But it isn’t just the government. We still have almost 52,000 UK properties owned anonymously. Some of these properties were bought with corrupt money, including by Russian oligarchs we are supposed to be sanctioning. The UK is regarded as the world’s capital for tax avoidance and money laundering.
The UK also has some of the weakest controls in the world regarding the formation of companies. This has resulted in major fraud during the Covid furlough scheme.
Public appointments that once were independently awarded are now under government control and their cronies have found favour. Money talks in the UK and we don’t even know whose it is.
The nation’s beaches, rivers and streams are dirtier and more polluted than ever. Before August 2022, dumping sewage into the environment was illegal; now, it is not. After years of deregulation and budget cuts for environmental agencies, our waters are at a crisis point. But sewage is just one part of a much bigger problem.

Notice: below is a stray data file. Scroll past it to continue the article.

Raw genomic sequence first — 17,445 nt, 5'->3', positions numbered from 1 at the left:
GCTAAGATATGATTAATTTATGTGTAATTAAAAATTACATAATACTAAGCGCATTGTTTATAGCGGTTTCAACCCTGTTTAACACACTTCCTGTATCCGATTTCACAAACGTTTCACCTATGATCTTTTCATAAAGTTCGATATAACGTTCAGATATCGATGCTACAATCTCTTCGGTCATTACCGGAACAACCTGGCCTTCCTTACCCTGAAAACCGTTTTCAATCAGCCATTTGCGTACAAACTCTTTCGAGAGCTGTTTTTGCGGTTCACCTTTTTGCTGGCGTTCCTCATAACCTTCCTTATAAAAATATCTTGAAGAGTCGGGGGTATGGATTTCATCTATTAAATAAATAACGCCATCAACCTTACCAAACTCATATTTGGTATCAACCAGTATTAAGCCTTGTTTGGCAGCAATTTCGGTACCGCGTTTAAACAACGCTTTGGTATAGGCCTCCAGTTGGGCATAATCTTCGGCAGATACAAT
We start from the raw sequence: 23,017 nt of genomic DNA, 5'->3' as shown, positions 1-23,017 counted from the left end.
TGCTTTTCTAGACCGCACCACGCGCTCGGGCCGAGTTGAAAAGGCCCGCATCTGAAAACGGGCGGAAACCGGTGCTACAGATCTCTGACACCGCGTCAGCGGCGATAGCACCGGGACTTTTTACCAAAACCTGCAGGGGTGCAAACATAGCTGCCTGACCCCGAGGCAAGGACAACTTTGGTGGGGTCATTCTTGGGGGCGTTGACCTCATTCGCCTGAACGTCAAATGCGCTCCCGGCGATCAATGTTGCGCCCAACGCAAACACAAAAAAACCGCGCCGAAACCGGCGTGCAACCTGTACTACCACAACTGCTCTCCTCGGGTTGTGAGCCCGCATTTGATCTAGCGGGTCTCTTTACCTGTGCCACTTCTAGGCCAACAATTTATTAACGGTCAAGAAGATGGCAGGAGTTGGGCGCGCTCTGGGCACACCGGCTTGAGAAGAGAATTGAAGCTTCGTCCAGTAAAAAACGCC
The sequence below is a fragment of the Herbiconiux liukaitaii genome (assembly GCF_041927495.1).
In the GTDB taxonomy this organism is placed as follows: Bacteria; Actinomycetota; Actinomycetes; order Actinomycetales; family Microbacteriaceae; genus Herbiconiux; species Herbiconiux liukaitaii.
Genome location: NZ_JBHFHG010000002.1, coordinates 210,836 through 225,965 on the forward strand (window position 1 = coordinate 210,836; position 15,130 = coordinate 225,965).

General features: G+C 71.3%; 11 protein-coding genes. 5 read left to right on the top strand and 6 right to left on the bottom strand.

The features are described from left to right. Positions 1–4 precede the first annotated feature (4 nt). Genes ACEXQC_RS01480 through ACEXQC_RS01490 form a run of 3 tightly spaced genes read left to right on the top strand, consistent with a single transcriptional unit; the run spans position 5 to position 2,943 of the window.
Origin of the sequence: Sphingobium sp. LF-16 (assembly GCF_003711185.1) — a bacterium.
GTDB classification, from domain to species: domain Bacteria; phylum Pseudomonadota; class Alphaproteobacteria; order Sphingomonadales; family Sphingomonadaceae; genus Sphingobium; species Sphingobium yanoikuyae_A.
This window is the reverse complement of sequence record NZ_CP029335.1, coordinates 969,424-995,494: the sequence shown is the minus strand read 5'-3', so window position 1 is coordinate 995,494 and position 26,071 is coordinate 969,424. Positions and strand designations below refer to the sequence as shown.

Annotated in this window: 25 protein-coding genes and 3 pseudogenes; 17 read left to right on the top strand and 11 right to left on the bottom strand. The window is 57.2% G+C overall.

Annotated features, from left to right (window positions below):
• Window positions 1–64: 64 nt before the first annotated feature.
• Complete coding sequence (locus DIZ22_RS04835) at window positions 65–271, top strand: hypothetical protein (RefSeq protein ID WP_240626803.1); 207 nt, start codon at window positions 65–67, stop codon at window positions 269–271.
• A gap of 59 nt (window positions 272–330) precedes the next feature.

The sewage system carries rainwater, and household waste along the same pipes to sewage treatment works. If there is too much rain, the water companies can discharge overflow from these pipes into the natural environment. This should be rare, but it is now an everyday occurrence. Why? The water companies are not prioritising fixing these problems, and the regulators have been underfunded, so the sensors to record pollution are either broken or were never installed. This means dirty beaches and dying rivers.
Our air quality is also poor, especially in big cities. The UK is failing to meet its air pollution targets. We must do better. We must campaign for a cleaner, more healthy environment.